Alkalinity Measurement Hello again, I just did some water tests today: SG 1.025, Temp steady at 80F all day/every day, Ammonia 0.0-0.1, Nitrate 10-20 (I think I'm color blind), Calcium 435, PH 8.4... The alkalinity test (Red Sea) can be read (according to the colors on the box) as "very high" or about 3.2 meq/L... <not "very high" if you are trying to grow corals. It is nicely elevated but not too high> isn't there another way to read this measurement? dKH or something like that?  <indeed... several ways (ppm, dKH) but won't change the facts. Your ALK is fine, my friend> These tests (as are all my weekly/daily tests) were taken in the late afternoon.  <fine... just be sure to test pH after a long dark period as well as "high noon"> I tried to do a search using the Google engine on your site to try to figure out the conversion formula, but it's close to midnight here in FL...I am tired, physically, but my curiosity prevents me from falling asleep.  I have a 55g w/10 gallon sump, built in corner overflow, 2 sweeping power heads on opposite ends of the tank near the mid water level outputs pointed up, AquaC Urchin in sump (AWESOME SKIMMER!!!!  <agreed> More than a cup of blackness every day), about 55lbs of LR (mix of mostly Fiji and some Atlantic/gulf) been in less than a month (cured it myself), 220 watts of PC lighting no more than 3 inches from the surface with a big noisy fan, Chemipure (will also add use of Polyfilter on next carbon change), and probably one or two other things I can't recall at this time of night.  <all very fine> I do a 5 or ten gallon water change weekly using DI water, aerated overnight, buffered overnight, then salt added, left overnight, tested until parameters match my tank's.  <excellent> I wouldn't have done any of these things (testing, regular water changes, lighting, etc.) without the info from your site...thank you.  <our pleasure> I have a yellow tang, Kole tang, 4 damsels, Astrea snails, and blue legged hermits, 2 small serpent stars, one large green serpent (will trade this in once I catch him), two small but growing fast unidentified crabs, a pink carnation coral (hanging upside down in a small cave, about 8 inches from the sweeping powerhead running full force), a small Acropora (tan with what looks like pink or lavender tips...I'm so bad with colors) which is within the top 6 inches from the surface and about 10 inches away from a sweeping power head running full force, a small colony of yellow polyps, 2 flower anemones (will trade these in soon) and one BTA (in tank for almost two months, has not settled down yet). The fish have been there since November last year with last fish being Kole tang added in June. All Live stock are well (except for BTA). I was wondering if my alkalinity is too low? If so, do I just keep adding buffer until I get to...what? 4.0 meq/L??  <good heavens no! Really... just relax and enjoy this hobby my friend. For general maintenance, an ALK of 2.5-3 meq/l is fine> I feel that my current parameters will hinder the growth of coralline.  <nope... consistent levels of calcium and ALK even if slightly low will grow corallines jest fine. High but ire levels will impede. Again... enjoy your hobby... this isn't work :) You seem to be well-read and in a systematic habit with the tank... continue to do so: regular and reliable maintenance> Am I worrying about nothing?  <big-time!> Or is my calcium/alk ratio good? The shells of all my snails show growth...does that count for something?  <yes... especially to the snails<G>> My only commercial additives are a product called Oceans blend, a two part Ca/Alk, and I dose Kent iodine once a week.  <with weekly water changes all sounds fine> Please help or point me to link to understand this better. I've read thru the calcium and alk articles, but will read again. Shout out to my peeps B.LOVE...keeping it real all up in his 75-G reef, aw-ite! Yo-Yo-Yo, Thanx, Randy M. Yniguez, MA <word up, my salty brother. Anthony>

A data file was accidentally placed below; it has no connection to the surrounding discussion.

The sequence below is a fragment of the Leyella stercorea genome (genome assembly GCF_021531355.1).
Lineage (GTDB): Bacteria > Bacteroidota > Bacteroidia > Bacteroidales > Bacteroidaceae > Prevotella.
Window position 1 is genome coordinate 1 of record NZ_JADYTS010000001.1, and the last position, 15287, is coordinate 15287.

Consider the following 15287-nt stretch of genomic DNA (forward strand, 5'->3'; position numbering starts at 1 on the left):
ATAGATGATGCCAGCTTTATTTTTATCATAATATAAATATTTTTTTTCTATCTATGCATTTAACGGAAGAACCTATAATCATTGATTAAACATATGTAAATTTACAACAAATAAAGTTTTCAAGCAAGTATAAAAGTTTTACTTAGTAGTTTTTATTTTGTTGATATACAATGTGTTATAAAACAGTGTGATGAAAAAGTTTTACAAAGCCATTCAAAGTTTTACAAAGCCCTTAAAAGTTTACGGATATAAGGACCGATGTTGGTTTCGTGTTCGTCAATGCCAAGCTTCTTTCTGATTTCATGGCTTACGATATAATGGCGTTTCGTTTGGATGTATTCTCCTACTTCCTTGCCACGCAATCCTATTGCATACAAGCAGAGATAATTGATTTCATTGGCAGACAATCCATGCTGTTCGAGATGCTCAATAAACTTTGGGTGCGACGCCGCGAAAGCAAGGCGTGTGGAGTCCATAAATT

Alk/Calcium Hi gang, hope everything is groovy. My alkalinity reading is 60 mg/l (I'm using a Hagen test kit). Does that mean ppm? What is the conversion equation for dKH or meg/l? (sorry, I've never tested Alk in the past). Also I can't seem to get a reading on my Calcium (readings are indicating sky high, which is improbable) as I use a Hagen test kit for that also. Is there a better/best kit? Thanks, you guys rock.. Justaguy Hey Justaguy! Craig here, and feelin' groovy. The equivalents between measurements is as follows: 1mg/L = 0.02meq/L Americans measure alkalinity in meq/L The German hardness scale is dKH. So, at 60mg/L X 0.02= 1.2meq/L. so using the measurement you got from the Hagen kit your alk is 1.2meq/L VERY LOW.  Most keep calcium around 425-475 calcium and Alk at 3.5 to 5 meq/L (1mg/L=0.02meq/L). Also test pH regularly as well. I suggest purchasing quality test kits to ensure accuracy. Salifert and Seachem are two excellent brands. Have Fun! Craig